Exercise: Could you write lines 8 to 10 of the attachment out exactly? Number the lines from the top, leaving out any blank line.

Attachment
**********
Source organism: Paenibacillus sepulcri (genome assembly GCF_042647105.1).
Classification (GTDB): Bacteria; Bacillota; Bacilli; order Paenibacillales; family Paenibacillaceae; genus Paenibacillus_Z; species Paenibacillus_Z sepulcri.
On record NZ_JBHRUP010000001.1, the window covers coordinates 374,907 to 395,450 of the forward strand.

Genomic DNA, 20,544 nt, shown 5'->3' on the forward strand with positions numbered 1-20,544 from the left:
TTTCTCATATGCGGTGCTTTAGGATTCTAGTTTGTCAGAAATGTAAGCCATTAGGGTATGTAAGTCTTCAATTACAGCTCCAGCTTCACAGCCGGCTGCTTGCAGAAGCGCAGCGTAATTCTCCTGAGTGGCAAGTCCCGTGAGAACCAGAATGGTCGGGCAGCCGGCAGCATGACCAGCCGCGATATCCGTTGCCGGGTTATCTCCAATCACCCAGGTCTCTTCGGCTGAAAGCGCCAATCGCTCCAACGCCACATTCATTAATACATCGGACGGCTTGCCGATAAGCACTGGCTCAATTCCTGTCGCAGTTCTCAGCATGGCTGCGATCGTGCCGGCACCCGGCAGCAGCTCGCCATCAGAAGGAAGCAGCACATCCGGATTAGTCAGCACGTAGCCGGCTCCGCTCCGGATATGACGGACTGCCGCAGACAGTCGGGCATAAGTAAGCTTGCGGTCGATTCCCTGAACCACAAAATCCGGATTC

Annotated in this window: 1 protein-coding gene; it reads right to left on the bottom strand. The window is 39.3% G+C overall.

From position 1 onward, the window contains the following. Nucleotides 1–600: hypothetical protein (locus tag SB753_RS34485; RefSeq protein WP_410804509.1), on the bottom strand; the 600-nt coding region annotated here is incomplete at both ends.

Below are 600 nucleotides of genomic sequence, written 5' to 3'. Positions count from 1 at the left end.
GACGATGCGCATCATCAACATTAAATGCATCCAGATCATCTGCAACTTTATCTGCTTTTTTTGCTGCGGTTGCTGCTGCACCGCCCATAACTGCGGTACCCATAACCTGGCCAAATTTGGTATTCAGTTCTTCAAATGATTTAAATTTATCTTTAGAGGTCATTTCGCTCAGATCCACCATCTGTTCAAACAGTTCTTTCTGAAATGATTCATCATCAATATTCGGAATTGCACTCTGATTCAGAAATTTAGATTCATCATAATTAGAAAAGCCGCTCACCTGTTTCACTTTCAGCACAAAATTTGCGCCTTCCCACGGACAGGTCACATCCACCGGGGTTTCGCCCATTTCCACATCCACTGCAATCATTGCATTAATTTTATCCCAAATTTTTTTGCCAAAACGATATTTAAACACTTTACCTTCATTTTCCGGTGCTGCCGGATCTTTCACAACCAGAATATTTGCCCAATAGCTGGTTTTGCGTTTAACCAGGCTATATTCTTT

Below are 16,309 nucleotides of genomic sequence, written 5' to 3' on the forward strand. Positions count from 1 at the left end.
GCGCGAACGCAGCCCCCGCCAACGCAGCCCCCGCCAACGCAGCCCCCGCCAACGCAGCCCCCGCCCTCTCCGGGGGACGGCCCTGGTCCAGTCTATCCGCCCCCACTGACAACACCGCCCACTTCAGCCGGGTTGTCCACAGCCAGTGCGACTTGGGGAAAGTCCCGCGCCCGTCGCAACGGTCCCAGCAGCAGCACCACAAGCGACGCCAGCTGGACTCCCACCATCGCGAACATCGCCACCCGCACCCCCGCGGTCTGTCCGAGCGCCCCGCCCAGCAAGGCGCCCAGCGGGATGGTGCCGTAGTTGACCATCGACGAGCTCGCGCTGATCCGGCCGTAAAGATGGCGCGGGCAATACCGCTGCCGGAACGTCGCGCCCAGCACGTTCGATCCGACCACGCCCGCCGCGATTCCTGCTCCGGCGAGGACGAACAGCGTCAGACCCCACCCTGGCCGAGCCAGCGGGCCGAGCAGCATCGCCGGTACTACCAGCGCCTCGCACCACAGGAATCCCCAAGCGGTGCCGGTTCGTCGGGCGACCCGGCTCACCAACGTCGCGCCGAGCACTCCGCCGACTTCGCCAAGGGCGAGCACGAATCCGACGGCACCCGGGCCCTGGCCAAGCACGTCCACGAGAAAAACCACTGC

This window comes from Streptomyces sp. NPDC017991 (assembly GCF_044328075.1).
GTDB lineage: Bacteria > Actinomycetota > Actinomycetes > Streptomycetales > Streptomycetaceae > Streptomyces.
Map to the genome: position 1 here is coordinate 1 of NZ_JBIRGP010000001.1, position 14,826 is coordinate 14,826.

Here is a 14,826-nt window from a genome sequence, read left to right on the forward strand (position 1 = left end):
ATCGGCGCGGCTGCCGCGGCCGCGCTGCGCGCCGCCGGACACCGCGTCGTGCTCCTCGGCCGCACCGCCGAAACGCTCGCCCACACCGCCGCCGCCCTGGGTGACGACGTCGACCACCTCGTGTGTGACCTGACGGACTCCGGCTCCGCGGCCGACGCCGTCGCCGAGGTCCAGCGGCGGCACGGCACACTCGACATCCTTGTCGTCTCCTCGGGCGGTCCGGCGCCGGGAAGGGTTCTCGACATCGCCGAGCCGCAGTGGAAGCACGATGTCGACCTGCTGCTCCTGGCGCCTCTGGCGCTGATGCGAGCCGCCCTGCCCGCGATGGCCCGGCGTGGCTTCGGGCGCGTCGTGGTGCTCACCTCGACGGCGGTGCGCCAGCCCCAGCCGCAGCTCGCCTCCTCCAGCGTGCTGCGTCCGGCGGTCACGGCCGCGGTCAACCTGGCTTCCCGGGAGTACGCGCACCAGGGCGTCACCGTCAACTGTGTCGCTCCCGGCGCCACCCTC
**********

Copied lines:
Below are 600 nucleotides of genomic sequence, written 5' to 3'. Positions count from 1 at the left end.
GACGATGCGCATCATCAACATTAAATGCATCCAGATCATCTGCAACTTTATCTGCTTTTTTTGCTGCGGTTGCTGCTGCACCGCCCATAACTGCGGTACCCATAACCTGGCCAAATTTGGTATTCAGTTCTTCAAATGATTTAAATTTATCTTTAGAGGTCATTTCGCTCAGATCCACCATCTGTTCAAACAGTTCTTTCTGAAATGATTCATCATCAATATTCGGAATTGCACTCTGATTCAGAAATTTAGATTCATCATAATTAGAAAAGCCGCTCACCTGTTTCACTTTCAGCACAAAATTTGCGCCTTCCCACGGACAGGTCACATCCACCGGGGTTTCGCCCATTTCCACATCCACTGCAATCATTGCATTAATTTTATCCCAAATTTTTTTGCCAAAACGATATTTAAACACTTTACCTTCATTTTCCGGTGCTGCCGGATCTTTCACAACCAGAATATTTGCCCAATAGCTGGTTTTGCGTTTAACCAGGCTATATTCTTT

Below are 16,309 nucleotides of genomic sequence, written 5' to 3' on the forward strand. Positions count from 1 at the left end.